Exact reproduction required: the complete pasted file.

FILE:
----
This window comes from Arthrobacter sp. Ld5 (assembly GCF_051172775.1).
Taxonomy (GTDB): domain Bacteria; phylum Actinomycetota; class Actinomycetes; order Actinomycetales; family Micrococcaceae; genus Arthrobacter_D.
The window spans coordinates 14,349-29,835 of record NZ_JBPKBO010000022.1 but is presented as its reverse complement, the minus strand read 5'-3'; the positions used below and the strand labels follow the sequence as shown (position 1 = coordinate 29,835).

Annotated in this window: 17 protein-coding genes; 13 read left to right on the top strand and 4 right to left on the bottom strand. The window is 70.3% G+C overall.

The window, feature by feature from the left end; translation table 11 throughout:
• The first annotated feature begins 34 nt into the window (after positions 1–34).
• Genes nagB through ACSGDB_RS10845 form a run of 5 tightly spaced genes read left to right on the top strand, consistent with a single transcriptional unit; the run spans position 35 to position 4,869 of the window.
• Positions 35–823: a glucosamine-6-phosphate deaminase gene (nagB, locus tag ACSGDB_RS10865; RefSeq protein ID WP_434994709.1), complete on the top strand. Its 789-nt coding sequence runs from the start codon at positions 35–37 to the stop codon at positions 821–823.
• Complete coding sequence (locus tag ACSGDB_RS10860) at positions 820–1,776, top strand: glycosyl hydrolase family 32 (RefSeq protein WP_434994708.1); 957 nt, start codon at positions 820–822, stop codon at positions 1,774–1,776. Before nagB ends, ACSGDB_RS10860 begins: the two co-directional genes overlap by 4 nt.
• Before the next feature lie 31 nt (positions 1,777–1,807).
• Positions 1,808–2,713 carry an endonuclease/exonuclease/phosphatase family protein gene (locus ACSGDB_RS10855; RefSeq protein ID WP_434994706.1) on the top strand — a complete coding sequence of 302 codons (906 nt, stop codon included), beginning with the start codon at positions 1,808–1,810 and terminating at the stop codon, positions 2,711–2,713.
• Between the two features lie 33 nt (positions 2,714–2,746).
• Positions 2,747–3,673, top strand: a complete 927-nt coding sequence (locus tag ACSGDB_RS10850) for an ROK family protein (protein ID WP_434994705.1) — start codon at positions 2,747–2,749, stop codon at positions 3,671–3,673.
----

This window comes from Arthrobacter sp. Ld5 (assembly GCF_051172775.1).
Taxonomy (GTDB): domain Bacteria; phylum Actinomycetota; class Actinomycetes; order Actinomycetales; family Micrococcaceae; genus Arthrobacter_D.
The window spans coordinates 14,349-29,835 of record NZ_JBPKBO010000022.1 but is presented as its reverse complement, the minus strand read 5'-3'; the positions used below and the strand labels follow the sequence as shown (position 1 = coordinate 29,835).

Annotated in this window: 17 protein-coding genes; 13 read left to right on the top strand and 4 right to left on the bottom strand. The window is 70.3% G+C overall.

The window, feature by feature from the left end; translation table 11 throughout:
• The first annotated feature begins 34 nt into the window (after positions 1–34).
• Genes nagB through ACSGDB_RS10845 form a run of 5 tightly spaced genes read left to right on the top strand, consistent with a single transcriptional unit; the run spans position 35 to position 4,869 of the window.
• Positions 35–823: a glucosamine-6-phosphate deaminase gene (nagB, locus tag ACSGDB_RS10865; RefSeq protein ID WP_434994709.1), complete on the top strand. Its 789-nt coding sequence runs from the start codon at positions 35–37 to the stop codon at positions 821–823.
• Complete coding sequence (locus tag ACSGDB_RS10860) at positions 820–1,776, top strand: glycosyl hydrolase family 32 (RefSeq protein WP_434994708.1); 957 nt, start codon at positions 820–822, stop codon at positions 1,774–1,776. Before nagB ends, ACSGDB_RS10860 begins: the two co-directional genes overlap by 4 nt.
• Before the next feature lie 31 nt (positions 1,777–1,807).
• Positions 1,808–2,713 carry an endonuclease/exonuclease/phosphatase family protein gene (locus ACSGDB_RS10855; RefSeq protein ID WP_434994706.1) on the top strand — a complete coding sequence of 302 codons (906 nt, stop codon included), beginning with the start codon at positions 1,808–1,810 and terminating at the stop codon, positions 2,711–2,713.
• Between the two features lie 33 nt (positions 2,714–2,746).
• Positions 2,747–3,673, top strand: a complete 927-nt coding sequence (locus tag ACSGDB_RS10850) for an ROK family protein (protein ID WP_434994705.1) — start codon at positions 2,747–2,749, stop codon at positions 3,671–3,673.